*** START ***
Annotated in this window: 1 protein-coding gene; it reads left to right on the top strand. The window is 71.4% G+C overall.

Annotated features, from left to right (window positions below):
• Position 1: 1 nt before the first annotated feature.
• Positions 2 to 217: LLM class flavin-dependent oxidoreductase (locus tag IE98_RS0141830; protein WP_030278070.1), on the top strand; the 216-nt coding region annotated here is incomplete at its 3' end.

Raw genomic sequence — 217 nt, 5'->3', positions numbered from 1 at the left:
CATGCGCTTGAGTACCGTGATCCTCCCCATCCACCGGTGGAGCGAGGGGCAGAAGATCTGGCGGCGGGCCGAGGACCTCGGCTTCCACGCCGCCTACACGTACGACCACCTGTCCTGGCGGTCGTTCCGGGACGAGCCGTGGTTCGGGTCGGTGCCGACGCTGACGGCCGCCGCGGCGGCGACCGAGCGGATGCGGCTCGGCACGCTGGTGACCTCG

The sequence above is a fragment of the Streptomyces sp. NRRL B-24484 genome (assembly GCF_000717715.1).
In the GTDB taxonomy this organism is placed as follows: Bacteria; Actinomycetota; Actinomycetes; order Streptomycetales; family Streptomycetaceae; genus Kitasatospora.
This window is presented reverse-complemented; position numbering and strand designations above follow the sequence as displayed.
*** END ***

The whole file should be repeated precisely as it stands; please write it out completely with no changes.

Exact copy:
Annotated in this window: 1 protein-coding gene; it reads left to right on the top strand. The window is 71.4% G+C overall.

Annotated features, from left to right (window positions below):
• Position 1: 1 nt before the first annotated feature.
• Positions 2 to 217: LLM class flavin-dependent oxidoreductase (locus tag IE98_RS0141830; protein WP_030278070.1), on the top strand; the 216-nt coding region annotated here is incomplete at its 3' end.

Raw genomic sequence — 217 nt, 5'->3', positions numbered from 1 at the left:
CATGCGCTTGAGTACCGTGATCCTCCCCATCCACCGGTGGAGCGAGGGGCAGAAGATCTGGCGGCGGGCCGAGGACCTCGGCTTCCACGCCGCCTACACGTACGACCACCTGTCCTGGCGGTCGTTCCGGGACGAGCCGTGGTTCGGGTCGGTGCCGACGCTGACGGCCGCCGCGGCGGCGACCGAGCGGATGCGGCTCGGCACGCTGGTGACCTCG

The sequence above is a fragment of the Streptomyces sp. NRRL B-24484 genome (assembly GCF_000717715.1).
In the GTDB taxonomy this organism is placed as follows: Bacteria; Actinomycetota; Actinomycetes; order Streptomycetales; family Streptomycetaceae; genus Kitasatospora.
This window is presented reverse-complemented; position numbering and strand designations above follow the sequence as displayed.